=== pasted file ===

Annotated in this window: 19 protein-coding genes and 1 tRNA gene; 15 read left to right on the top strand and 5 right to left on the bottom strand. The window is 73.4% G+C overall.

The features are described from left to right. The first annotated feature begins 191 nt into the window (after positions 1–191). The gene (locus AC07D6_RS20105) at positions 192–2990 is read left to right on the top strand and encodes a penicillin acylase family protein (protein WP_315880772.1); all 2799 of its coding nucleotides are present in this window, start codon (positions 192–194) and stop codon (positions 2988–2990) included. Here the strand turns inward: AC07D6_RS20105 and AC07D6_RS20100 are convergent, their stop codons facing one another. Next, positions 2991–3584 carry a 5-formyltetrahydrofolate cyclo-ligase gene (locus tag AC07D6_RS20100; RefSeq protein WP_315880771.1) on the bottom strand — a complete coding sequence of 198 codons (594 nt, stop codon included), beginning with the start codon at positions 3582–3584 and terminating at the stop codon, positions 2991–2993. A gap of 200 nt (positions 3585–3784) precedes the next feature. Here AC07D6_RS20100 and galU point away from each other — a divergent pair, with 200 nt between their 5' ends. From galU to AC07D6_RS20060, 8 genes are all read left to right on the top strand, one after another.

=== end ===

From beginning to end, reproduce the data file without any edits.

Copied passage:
Annotated in this window: 19 protein-coding genes and 1 tRNA gene; 15 read left to right on the top strand and 5 right to left on the bottom strand. The window is 73.4% G+C overall.

The features are described from left to right. The first annotated feature begins 191 nt into the window (after positions 1–191). The gene (locus AC07D6_RS20105) at positions 192–2990 is read left to right on the top strand and encodes a penicillin acylase family protein (protein WP_315880772.1); all 2799 of its coding nucleotides are present in this window, start codon (positions 192–194) and stop codon (positions 2988–2990) included. Here the strand turns inward: AC07D6_RS20105 and AC07D6_RS20100 are convergent, their stop codons facing one another. Next, positions 2991–3584 carry a 5-formyltetrahydrofolate cyclo-ligase gene (locus tag AC07D6_RS20100; RefSeq protein WP_315880771.1) on the bottom strand — a complete coding sequence of 198 codons (594 nt, stop codon included), beginning with the start codon at positions 3582–3584 and terminating at the stop codon, positions 2991–2993. A gap of 200 nt (positions 3585–3784) precedes the next feature. Here AC07D6_RS20100 and galU point away from each other — a divergent pair, with 200 nt between their 5' ends. From galU to AC07D6_RS20060, 8 genes are all read left to right on the top strand, one after another.